This course is based entirely on research/development carried out by the student.

It is expected that the student meets weekly with their supervisor to report on progress.

Student Conduct

The Student Code of Conduct ( Information , Policy ) sets out what the University expects from students as members of the UNSW community. As well as the learning, teaching and research environment, the University aims to provide an environment that enables students to achieve their full potential and to provide an experience consistent with the University's values and guiding principles. A condition of enrolment is that students inform themselves of the University's rules and policies affecting them, and conduct themselves accordingly.

In particular, students have the responsibility to observe standards of equity and respect in dealing with every member of the University community. This applies to all activities on UNSW premises and all external activities related to study and research. This includes behaviour in person as well as behaviour on social media, for example Facebook groups set up for the purpose of discussing UNSW courses or course work. Behaviour that is considered in breach of the Student Code Policy as discriminatory, sexually inappropriate, bullying, harassing, invading another's privacy or causing any person to fear for their personal safety is serious misconduct and can lead to severe penalties, including suspension or exclusion from UNSW.

If you have any concerns, you may raise them with your lecturer, or approach the School Ethics Officer , Grievance Officer , or one of the student representatives.

Plagiarism is defined as using the words or ideas of others and presenting them as your own. UNSW and CSE treat plagiarism as academic misconduct, which means that it carries penalties as severe as being excluded from further study at UNSW. There are several on-line sources to help you understand what plagiarism is and how it is dealt with at UNSW:

Make sure that you read and understand these. Ignorance is not accepted as an excuse for plagiarism. In particular, you are also responsible that your assignment files are not accessible by anyone but you by setting the correct permissions in your CSE directory and code repository, if using. Note also that plagiarism includes paying or asking another person to do a piece of work for you and then submitting it as your own work.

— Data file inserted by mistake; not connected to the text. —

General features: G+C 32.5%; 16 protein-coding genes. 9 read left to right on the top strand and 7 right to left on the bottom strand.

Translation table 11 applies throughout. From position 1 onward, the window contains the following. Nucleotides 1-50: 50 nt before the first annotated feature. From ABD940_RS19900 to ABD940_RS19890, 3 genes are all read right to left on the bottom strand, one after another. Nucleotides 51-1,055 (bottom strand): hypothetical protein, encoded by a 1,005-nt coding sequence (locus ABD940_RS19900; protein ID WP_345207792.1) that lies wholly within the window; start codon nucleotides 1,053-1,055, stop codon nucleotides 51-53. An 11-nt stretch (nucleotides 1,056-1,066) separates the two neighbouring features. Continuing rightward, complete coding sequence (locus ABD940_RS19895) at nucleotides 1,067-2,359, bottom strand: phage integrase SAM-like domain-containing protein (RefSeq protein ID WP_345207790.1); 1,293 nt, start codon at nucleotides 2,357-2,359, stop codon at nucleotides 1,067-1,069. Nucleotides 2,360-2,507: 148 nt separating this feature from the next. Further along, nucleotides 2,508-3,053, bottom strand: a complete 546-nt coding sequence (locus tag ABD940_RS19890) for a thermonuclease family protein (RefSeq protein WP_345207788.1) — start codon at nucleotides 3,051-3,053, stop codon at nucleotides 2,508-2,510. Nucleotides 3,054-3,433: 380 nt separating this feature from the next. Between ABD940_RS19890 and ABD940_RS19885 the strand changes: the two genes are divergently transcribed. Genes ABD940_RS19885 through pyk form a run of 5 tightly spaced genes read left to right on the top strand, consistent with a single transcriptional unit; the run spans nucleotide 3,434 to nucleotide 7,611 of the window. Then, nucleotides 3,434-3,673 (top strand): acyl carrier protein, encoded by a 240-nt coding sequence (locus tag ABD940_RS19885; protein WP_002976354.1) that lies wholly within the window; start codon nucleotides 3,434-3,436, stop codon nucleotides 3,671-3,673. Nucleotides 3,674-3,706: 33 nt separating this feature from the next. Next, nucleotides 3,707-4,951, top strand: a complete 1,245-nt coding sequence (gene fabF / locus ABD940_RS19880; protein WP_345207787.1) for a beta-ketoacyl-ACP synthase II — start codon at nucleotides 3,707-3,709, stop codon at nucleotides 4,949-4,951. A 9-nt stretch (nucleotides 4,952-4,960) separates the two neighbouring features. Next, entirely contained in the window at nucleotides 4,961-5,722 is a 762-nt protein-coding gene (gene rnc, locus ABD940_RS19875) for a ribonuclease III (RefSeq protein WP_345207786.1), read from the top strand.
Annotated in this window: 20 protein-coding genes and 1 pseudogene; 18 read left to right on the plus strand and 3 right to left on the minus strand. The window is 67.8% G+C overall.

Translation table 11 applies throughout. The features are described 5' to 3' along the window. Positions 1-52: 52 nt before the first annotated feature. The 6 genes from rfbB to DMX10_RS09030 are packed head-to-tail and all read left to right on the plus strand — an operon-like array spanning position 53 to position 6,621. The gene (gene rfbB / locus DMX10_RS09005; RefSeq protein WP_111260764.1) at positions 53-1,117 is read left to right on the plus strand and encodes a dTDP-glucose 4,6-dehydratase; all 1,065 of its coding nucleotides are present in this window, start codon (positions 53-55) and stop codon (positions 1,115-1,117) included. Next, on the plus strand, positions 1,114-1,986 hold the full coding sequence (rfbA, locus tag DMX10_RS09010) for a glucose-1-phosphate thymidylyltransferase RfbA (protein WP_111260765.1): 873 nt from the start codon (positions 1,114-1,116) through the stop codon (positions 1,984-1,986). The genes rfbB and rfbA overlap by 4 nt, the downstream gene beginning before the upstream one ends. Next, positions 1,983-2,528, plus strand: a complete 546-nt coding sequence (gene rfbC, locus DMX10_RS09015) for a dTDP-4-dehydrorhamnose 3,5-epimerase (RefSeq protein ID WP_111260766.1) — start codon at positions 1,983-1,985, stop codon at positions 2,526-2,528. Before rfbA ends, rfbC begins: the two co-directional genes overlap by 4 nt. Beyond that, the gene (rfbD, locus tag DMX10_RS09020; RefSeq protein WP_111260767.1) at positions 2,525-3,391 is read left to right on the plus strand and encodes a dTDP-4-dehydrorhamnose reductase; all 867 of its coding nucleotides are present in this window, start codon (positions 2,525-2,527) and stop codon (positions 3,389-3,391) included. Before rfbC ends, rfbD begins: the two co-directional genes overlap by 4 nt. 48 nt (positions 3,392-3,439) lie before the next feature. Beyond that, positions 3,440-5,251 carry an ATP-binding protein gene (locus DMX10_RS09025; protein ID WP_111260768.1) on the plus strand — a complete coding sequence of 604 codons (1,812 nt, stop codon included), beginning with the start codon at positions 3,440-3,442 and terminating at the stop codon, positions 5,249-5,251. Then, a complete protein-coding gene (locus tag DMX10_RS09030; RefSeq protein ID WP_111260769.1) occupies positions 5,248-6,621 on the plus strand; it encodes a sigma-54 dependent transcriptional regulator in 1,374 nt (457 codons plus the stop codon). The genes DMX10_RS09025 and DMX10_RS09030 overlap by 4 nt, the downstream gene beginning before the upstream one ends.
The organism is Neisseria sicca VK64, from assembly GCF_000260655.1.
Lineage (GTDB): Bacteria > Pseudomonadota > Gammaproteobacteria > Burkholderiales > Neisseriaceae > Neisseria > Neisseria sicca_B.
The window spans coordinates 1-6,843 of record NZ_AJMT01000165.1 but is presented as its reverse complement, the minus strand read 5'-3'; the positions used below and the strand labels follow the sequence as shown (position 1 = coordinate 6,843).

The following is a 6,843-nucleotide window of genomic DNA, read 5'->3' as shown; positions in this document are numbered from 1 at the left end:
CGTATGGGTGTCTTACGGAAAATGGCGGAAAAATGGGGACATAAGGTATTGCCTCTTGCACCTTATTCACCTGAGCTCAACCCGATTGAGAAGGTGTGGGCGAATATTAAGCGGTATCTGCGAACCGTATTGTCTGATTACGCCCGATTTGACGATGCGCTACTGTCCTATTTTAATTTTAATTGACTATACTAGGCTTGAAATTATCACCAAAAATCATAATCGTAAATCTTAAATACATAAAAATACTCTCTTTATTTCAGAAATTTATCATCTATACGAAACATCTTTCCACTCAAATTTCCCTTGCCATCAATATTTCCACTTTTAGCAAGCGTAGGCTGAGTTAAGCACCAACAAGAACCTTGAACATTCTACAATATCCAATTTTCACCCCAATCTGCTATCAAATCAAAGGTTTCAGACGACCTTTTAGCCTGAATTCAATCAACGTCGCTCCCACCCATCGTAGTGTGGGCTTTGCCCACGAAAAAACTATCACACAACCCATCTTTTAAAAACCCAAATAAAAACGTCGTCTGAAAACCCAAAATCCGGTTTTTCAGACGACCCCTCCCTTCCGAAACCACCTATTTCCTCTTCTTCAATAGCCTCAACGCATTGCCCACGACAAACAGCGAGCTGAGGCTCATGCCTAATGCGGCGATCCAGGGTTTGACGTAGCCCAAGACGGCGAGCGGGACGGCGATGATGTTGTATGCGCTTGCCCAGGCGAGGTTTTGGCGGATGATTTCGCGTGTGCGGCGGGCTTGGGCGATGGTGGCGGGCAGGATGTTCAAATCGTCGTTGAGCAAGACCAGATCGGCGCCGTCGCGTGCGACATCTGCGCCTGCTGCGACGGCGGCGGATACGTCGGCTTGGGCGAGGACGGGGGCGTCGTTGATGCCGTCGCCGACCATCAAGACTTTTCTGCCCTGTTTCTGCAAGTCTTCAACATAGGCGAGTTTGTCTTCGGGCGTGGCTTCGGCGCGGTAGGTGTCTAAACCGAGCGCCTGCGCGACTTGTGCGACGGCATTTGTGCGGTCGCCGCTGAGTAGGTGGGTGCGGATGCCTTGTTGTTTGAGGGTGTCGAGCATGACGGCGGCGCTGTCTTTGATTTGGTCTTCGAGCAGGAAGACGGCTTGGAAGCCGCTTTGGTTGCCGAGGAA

UNSW has an ongoing commitment to fostering a culture of learning informed by academic integrity. All UNSW staff and students have a responsibility to adhere to this principle of academic integrity. Plagiarism undermines academic integrity and is not tolerated at UNSW. Plagiarism at UNSW is defined as using the words or ideas of others and passing them off as your own.

If you haven't done so yet, please take the time to read the full text of

The pages below describe the policies and procedures in more detail:

You should also read the following page which describes your rights and responsibilities in the CSE context:

Plagiarism will be particularly firmly dealt with in this course.

Resources for Students

Part of the work for this project is discovering your own resources, guided by your supervisor.

Course Evaluation and Development

Too few students take this course for it to be feasibly surveyed in MyExperience.

However, feel free to submit feedback to the Convenor on your experience.

Resource created Tuesday 06 September 2022, 02:39:42 PM, last modified Tuesday 06 September 2022, 02:54:51 PM.